In a first for the West Coast, iwi and the regional council have teamed up with the Department of Conservation to make the most of funds on offer for nature-based jobs as part of the government's post-Covid-19 recovery.
The council signed off yesterday off an agreement to form the new partnership, Te Tai Poutini West Coast Alliance, with the goal of securing maximum benefit from the recovery cash for environmental projects.
Alliance members are Te Runanga o Ngati Waewae, Te Runanga o Makaawhio, West Coast Regional Council, the Department of Conservation (DOC) and Development West Coast.
The government announced as part of its 2020 budget a package of $1.1 billion for investment in employment that produced good results for the environment.
Regional council chief executive Mike Meehan said all up, a total of $1.3b would be available for environmental enhancement and predator-free projects.
"We know to be successful we need a unified approach across the region ... the Alliance members will work in partnership to make sure funding proposals are co-ordinated and integrated across the coast," Meehan said.
Nationally, the government was aiming to create 11,000 jobs - at pace and with a regional spread, and it wanted to see enduring benefits for waterways, biodiversity, climate change and cultural values, he said.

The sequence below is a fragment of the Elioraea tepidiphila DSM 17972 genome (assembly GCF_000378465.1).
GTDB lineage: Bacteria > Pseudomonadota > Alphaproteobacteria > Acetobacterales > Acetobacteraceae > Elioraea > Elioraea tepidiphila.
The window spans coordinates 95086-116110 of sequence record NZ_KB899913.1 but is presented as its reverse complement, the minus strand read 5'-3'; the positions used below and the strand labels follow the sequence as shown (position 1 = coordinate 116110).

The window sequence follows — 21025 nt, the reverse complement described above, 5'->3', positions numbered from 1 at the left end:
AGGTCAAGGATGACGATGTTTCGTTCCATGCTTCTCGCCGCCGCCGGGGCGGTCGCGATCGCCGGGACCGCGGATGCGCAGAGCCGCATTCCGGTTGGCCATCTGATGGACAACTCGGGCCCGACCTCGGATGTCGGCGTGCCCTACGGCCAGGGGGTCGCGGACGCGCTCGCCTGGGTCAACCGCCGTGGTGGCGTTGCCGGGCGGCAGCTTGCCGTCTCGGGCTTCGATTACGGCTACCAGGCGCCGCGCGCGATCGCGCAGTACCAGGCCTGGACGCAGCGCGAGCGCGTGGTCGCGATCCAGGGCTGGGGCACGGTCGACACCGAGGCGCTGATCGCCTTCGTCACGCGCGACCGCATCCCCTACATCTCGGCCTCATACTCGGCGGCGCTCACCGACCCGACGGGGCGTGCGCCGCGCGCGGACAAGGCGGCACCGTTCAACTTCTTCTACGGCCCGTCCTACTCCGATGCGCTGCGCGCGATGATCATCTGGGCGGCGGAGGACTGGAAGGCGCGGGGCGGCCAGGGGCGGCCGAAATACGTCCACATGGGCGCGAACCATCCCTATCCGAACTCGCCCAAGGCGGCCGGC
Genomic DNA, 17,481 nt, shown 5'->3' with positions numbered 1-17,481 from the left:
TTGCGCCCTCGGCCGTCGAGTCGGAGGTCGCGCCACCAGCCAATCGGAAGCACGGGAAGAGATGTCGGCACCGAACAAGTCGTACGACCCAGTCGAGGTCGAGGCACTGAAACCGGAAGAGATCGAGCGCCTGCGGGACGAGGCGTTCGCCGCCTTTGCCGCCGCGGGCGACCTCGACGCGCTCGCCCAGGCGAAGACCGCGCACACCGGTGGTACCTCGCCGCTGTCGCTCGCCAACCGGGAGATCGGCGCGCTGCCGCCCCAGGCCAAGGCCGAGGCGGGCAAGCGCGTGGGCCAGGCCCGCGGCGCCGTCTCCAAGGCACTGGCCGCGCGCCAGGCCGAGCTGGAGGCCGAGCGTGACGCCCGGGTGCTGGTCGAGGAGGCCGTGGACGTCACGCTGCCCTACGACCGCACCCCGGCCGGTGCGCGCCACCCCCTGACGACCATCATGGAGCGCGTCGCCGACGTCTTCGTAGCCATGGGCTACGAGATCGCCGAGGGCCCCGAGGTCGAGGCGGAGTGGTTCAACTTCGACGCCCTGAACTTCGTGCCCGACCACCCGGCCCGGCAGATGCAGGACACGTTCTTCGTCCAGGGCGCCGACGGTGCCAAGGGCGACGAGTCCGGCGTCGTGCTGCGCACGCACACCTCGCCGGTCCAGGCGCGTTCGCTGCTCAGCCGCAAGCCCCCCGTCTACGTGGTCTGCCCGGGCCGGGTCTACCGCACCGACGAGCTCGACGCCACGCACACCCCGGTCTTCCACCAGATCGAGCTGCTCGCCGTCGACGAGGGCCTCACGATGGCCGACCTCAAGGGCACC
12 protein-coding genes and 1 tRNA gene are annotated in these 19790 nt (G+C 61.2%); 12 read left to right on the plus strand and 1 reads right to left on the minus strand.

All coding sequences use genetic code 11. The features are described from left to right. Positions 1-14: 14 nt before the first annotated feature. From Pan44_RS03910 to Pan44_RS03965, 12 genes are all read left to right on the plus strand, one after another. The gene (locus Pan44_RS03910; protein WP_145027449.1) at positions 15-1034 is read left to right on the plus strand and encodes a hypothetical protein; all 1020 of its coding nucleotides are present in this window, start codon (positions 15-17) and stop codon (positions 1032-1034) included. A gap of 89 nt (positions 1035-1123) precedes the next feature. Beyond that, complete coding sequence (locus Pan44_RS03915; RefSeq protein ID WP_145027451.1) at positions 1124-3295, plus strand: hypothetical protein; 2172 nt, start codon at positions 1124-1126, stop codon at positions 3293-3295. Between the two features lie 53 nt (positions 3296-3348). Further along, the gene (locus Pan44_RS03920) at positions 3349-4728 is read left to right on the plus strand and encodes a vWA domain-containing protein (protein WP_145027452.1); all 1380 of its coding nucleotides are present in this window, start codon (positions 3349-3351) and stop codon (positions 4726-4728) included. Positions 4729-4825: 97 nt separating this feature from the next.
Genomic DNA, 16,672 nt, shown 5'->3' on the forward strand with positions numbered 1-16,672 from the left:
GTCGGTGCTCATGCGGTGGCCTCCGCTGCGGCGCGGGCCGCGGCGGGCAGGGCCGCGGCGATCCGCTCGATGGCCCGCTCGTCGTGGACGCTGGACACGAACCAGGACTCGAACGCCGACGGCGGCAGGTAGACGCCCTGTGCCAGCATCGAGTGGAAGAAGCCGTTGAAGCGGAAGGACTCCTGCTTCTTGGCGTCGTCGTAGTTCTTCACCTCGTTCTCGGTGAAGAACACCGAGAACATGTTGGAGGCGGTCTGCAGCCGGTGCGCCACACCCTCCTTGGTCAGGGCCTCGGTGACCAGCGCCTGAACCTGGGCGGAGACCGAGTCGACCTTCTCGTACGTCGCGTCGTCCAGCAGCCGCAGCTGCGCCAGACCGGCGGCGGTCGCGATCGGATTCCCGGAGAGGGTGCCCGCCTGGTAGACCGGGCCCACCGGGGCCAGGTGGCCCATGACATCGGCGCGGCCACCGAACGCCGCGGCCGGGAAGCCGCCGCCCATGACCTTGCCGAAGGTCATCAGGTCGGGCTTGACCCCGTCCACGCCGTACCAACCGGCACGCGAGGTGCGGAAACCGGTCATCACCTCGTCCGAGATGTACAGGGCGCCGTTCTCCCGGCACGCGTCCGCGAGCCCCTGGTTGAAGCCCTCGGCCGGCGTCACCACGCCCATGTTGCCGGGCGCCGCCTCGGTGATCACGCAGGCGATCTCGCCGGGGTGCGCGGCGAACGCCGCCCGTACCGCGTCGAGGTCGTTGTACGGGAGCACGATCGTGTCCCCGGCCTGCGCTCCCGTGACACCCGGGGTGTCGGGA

"We have applied for about $210 million, and we're hoping to hear in the next few weeks how much we'll get in total; so far we've only heard about the Karamea enhancement work - that's $1.5m and that'll generate four to five jobs over the period."
In South Westland, DOC manager Wayne Costello had already filled about 40 jobs through the fund, Meehan said.
The regional council would lead the establishment process of the Alliance and set the strategy but would not hold funds; it could have an independent chairman.
"Short term ... the projects will include the DOC-led Jobs for Nature programme, but long term the Alliance will be well-placed to leverage additional funding from a range of sources, including philanthropic and future government programmes."
Te Runanga o Ngati Waewae chairman Francois Tumahai said the Alliance would help avoid a "scattergun" approach to funding requests.
"We're trying to get a co-ordinated approach to what's going on. With the district councils, they tend to silo themselves; if this can help pull us all together it will be worthwhile."
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